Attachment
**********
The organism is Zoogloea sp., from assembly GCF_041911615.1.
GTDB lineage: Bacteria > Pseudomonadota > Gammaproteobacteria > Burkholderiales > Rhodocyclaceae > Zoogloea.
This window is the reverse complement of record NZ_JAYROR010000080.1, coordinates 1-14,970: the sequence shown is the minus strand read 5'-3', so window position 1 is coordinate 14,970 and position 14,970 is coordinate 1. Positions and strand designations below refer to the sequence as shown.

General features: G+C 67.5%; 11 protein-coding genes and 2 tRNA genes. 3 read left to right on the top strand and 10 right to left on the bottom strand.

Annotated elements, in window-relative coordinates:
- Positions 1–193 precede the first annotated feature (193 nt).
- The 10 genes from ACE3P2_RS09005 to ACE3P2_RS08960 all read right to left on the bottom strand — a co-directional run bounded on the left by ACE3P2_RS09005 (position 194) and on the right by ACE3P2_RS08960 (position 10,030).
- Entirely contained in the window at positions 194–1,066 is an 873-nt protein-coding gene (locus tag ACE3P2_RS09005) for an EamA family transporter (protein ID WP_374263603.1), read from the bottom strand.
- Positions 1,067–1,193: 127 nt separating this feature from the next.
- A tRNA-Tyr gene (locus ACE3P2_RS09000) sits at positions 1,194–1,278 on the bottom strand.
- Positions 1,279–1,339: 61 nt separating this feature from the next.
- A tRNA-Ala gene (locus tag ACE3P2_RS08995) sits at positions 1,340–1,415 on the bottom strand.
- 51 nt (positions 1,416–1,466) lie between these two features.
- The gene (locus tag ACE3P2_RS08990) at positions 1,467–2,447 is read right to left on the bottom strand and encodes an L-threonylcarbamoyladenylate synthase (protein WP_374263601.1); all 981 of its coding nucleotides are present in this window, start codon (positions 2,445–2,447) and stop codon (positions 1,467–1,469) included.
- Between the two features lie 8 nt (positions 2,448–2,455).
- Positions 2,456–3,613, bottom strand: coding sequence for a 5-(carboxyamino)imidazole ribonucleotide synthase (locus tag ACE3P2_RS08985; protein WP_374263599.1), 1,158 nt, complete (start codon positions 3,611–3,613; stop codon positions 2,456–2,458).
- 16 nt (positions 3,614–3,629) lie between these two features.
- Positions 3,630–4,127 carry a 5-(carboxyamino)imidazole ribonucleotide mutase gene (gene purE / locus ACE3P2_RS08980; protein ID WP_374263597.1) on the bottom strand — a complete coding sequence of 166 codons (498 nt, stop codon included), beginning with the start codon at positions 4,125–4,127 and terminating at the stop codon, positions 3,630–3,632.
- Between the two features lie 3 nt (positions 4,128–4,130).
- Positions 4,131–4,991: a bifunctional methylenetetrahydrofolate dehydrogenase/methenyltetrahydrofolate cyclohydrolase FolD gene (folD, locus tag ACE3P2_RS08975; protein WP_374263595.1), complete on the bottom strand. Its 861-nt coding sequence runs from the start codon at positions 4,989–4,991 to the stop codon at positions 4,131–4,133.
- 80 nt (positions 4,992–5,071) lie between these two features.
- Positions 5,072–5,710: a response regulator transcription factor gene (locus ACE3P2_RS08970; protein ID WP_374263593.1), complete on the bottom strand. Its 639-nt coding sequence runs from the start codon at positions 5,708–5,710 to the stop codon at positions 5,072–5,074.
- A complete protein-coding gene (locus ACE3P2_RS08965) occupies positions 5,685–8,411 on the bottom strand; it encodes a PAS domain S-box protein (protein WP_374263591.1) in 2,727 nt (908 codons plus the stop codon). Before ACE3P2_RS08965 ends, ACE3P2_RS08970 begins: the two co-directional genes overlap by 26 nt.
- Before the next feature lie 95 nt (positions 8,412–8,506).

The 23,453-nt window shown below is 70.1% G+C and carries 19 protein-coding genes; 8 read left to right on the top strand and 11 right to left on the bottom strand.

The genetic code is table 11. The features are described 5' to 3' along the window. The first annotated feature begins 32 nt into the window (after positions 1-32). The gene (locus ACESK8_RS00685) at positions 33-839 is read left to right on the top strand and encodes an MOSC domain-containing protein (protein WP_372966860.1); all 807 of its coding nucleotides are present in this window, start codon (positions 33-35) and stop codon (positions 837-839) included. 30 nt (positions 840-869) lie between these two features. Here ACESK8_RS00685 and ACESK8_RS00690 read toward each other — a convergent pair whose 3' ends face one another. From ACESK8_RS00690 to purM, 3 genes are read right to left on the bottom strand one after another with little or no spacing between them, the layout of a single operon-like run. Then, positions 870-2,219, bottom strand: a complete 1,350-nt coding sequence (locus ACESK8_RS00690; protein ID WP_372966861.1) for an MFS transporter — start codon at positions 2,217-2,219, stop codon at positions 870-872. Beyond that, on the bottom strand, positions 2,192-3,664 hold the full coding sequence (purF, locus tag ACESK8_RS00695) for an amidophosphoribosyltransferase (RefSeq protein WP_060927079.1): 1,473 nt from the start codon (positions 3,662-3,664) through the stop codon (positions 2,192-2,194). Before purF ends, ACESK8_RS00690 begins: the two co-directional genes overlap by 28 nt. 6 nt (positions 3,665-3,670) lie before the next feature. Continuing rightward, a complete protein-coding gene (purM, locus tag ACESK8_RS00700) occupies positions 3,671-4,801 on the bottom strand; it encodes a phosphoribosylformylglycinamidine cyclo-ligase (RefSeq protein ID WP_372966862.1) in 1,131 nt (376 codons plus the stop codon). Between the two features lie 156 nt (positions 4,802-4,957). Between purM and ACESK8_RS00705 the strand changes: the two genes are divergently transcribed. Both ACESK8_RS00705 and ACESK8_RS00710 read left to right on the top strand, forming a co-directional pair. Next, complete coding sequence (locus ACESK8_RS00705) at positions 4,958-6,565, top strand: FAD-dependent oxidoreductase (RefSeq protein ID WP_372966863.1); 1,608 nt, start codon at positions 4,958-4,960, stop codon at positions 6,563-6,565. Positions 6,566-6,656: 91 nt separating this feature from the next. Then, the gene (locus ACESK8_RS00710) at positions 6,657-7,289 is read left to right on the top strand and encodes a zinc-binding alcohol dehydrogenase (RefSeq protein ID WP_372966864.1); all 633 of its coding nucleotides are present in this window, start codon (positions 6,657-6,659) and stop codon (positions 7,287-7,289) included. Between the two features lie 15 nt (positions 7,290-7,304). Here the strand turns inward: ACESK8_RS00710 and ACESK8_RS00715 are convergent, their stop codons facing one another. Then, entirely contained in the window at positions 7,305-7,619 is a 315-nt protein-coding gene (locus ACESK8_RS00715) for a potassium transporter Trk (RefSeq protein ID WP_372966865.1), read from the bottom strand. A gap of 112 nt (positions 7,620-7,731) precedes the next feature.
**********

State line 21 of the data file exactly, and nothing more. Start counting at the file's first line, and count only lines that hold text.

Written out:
- 80 nt (positions 4,992–5,071) lie between these two features.